I have been habitually late my whole life. This is not new news to long-time Smart Cleaning School Podcast listeners. In fact, I blamed it on my mom in a past episode. Let me first right a wrong. My mom declares that it was not her that was always late when I was a kid. Yes, our family was always late for events (all of them). But my mom has edited my blame from her to her husband, my step-father Paul. Sorry Dad. You're the culprit of lateness. I was influenced by this as a kid and carried lateness into adulthood. It wasn't until a few pivotal times that I learned some things that would change me. One is from the Royal Rangers Ministry that I am very invested. I've been to leadership training camps with the Rangers and hear this from the beginning to the end. "5 minutes early is on time and on time is late." The other is from my Pop-Pop. I shared in "He Built You a Clock" how my Pop-Pop showed me all throughout his life that being on time was important. It showed others that you value their time. I learned this on the weekends growing up and learned lateness during the week. At the age of 45, I can say that I finally get it. I don't want to be late anymore. I want to show people that I value them by being there on time. In fact, I want to be early. Does this relate?
How do you change? It seems so silly to ask, but let's break this down. You and I have been so programmed to leave the house at the exact time you need to get there on time. In many cases, we leave a few minutes later and believe we can make it up with going faster. We leave no margin for traffic, for forgetting something important at the house, for anything that could go wrong. In fact, we try a sort of inverse margin by leaving late and trying to miraculously make up the time. This margin is called a buffer. I want you to hear some notes from one of my favorite books called "Essentialism" by Greg McKeown. This comes from an article from mentalpivot.com.
Chapter 15: BUFFER: The Unfair Advantage
A buffer is planned margin. You all know what it is if you have a driver's license. When you're on the highway, do you leave a safe distance between you and the car in front of you? If you're in Philly and drive the Schuylkill Expressway, you have never heard of that before as cars are just feet apart. I'm not kidding actually. It's noted as one of the most dangerous roads in the Philly Area and probably nationwide. There is no buffer on the Schuylkill. Safe drivers add space (and plenty of it) between their vehicle and the car ahead. This is safe. This is smart. This is a buffer.
When I have a breakfast meeting at 7:30 am, what time do I get there now? I get there at 7:25 as early is on time. Do I hit this every time? No! But am working on this big time. How do I get there early? It's simple. I figure out how long the drive takes and add 50%. So if the drive is normally 15 minutes, I'll allot for 23 minutes. What if it's winter and the windshield is icy or I need to warm up the car? I better add 10 minutes. I'll also add 15 more minutes to take a shower and get ready than I think I need. I would normally estimate 30 minutes for getting ready. I'm at 1 hour and 10 minutes so far. Lastly, I do struggle a bit with the snooze button which is 7 minutes for me. I'll add 2 snoozes of buffer. My total buffered time is now 1 hour and 30 minutes. My original plan for the morning was 45 minutes. I need to set my alarm for 5:55am, not 6:45! That's twice the estimate of time, just like the notes from Essentialism states "As a rule of thumb: Double your time estimates." Here's what's amazing. I have my alarm set for 5:55am and I get to breakfast at 7:25! I somehow consumed my entire buffered time. It's magic right?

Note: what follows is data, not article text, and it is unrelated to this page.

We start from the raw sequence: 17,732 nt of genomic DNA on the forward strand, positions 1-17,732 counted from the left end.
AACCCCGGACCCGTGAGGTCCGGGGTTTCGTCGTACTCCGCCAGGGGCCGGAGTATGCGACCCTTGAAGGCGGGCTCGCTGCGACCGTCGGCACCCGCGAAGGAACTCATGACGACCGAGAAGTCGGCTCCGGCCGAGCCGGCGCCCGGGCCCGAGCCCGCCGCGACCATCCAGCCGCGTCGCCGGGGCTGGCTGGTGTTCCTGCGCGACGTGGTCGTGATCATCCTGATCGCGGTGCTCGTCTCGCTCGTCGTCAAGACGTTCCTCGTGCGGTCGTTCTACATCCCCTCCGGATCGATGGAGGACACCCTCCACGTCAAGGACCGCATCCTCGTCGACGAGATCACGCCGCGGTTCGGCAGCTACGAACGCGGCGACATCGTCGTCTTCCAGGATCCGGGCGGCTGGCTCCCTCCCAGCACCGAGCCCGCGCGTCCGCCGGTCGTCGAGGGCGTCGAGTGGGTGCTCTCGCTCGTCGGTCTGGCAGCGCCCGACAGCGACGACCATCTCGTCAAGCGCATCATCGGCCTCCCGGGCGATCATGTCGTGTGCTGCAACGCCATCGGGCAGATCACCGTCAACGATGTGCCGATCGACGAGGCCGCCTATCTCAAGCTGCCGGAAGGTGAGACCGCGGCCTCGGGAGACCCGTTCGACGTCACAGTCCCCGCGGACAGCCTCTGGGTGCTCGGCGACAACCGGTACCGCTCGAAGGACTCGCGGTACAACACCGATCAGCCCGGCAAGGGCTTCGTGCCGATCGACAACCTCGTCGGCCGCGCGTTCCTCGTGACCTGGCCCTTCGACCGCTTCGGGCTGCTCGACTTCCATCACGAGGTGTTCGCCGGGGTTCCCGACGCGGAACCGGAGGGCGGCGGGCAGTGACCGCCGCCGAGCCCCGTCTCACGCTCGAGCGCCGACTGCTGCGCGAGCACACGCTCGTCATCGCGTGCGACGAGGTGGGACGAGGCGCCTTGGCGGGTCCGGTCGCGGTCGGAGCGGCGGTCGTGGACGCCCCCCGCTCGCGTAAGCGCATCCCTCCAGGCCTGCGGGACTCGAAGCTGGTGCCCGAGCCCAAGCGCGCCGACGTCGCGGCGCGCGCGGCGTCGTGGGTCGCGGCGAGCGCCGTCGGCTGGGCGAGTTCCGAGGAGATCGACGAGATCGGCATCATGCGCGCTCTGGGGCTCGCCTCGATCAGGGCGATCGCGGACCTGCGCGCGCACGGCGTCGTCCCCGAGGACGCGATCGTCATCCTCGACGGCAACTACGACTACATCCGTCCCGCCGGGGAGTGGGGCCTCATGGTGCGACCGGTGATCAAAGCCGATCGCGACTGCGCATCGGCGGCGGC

It's so eye-opening to see this planned out because for years I swore that I didn't need an hour and a half to get ready. That's why I was always late! I would leave myself just enough time or not enough. This would stress me out in the morning and put me in a rush. I gave away my peace because of poor planning. I don't want that anymore. It's a 45 minute decision on an alarm clock and probably getting to bed a little earlier and I'll have my peace back. Plus, I'll show respect to those I'm meeting. This is why so many new cleaning company owners struggle too. They don't know how to estimate time, so they do one of two things.
Let's all learn to add buffer into our lives and businesses. The buffer will give us our peace back and help us become more profitable in our cleaning company.
Check out my interview with the T-Bag Company Founder, entitled "Respectful, Reliable, Responsible with Damon Washington". You can purchase any of the T-Bag products at a 10% discount through the Smart Cleaning School Resources Page at smartcleaningschool.com/resources.
"Helping cleaning professionals make the impact they were meant to make."